Thursday, February 3, 2011

Bee's Knees: The Consolation of Social Physiology

A stirring passage about bees has been buzzing in my brain since I gleaned it at breakfast on Tuesday. The source is May Berenbaum’s review of two books about the social organization of ants and bees (TLS, 1.28.2011). Apparently, the big deal in the world of bees, as in that of humans, is when an over­populated hive spawns a colonizing  swarm of bees who decide to strike out on their own and leave in search of a site to establish its new hive (think Mayflower).

As this swarm dangles form some tree limb, its special scout bees check out the territory. When they return, they communicate their finding to the swarm in a special dance. Here’s the "buzzing" passage:

One point Seeley makes in his book is that scouts never blindly copy each other; each scout dances only to promote a site that she has inspected herself. Moreover, the intensity of promoting the site naturally decays over time – and individual scout will advocate for a site only for a limited amount of time and then will retire and rest. Both of these behaviours minimize the perpetuation of errors.


What stung me was the precision with which this pattern fits what I know about the creative types among us humans. Pindar once likened the poet, who gathers inspiration from other poets, to a bee collecting pollen from different flowers to make his own honey ("Persephone's bees" of Osip Mandelstam). Leo Tolstoy knew a thing or two about bees, and there is an ironic, down-to-earth echo of the Pindaric simile in Tolstoy's description of scholars: people who copy passages from many books by other authors into one notebook and then publish it as their own. This impressive pedigree notwithstanding, Seeley’s description rings louder and deeper still.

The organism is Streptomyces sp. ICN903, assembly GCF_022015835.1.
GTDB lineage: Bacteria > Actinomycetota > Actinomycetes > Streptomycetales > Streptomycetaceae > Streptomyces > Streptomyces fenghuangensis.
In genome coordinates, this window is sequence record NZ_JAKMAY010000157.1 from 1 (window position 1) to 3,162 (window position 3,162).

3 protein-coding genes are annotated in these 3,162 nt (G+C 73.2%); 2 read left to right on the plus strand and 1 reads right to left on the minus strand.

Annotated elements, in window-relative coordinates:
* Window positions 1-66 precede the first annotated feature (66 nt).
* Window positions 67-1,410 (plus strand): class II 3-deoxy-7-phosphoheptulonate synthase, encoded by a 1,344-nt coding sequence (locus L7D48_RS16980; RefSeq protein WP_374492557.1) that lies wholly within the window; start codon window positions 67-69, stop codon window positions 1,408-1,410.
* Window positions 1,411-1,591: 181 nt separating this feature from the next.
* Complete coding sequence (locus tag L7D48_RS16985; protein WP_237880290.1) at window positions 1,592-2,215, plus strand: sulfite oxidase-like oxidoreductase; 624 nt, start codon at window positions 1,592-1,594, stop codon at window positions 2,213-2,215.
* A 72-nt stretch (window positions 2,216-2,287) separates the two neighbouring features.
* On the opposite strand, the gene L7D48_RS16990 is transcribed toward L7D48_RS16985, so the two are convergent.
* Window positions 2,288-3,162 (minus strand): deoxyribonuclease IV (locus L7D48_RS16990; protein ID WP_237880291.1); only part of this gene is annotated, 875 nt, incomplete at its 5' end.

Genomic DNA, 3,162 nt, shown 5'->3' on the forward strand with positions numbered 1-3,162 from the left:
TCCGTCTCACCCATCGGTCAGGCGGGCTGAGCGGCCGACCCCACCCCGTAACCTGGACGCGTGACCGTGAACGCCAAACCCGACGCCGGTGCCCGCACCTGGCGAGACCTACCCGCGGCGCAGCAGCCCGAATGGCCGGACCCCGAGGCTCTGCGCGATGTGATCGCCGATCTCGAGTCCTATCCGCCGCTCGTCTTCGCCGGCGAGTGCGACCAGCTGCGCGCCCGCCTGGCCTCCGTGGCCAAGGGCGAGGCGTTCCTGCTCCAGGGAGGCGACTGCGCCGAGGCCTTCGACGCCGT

How many scout bees do you know among your friends, how many times have you seen them dance their unique dance to promote a site they discovered in their imagination? How much you admired their intensity only to register with sadness that it lasted “only for a limited amount of time” - before they shuffled off to “retire and rest.” But what a comfort it is to think that there is a higher purpose to all of this odd and, in the light of common sense, thankless behavior.

So next time your inspiration makes you think of yourself as bee's knees and you throw yourself into a dance, do not despair if the audience is not moved. Even as your inner conviction decays over time and you "retire and rest," be assured: you have minimized the perpetuation of errors!


No comments:

Post a Comment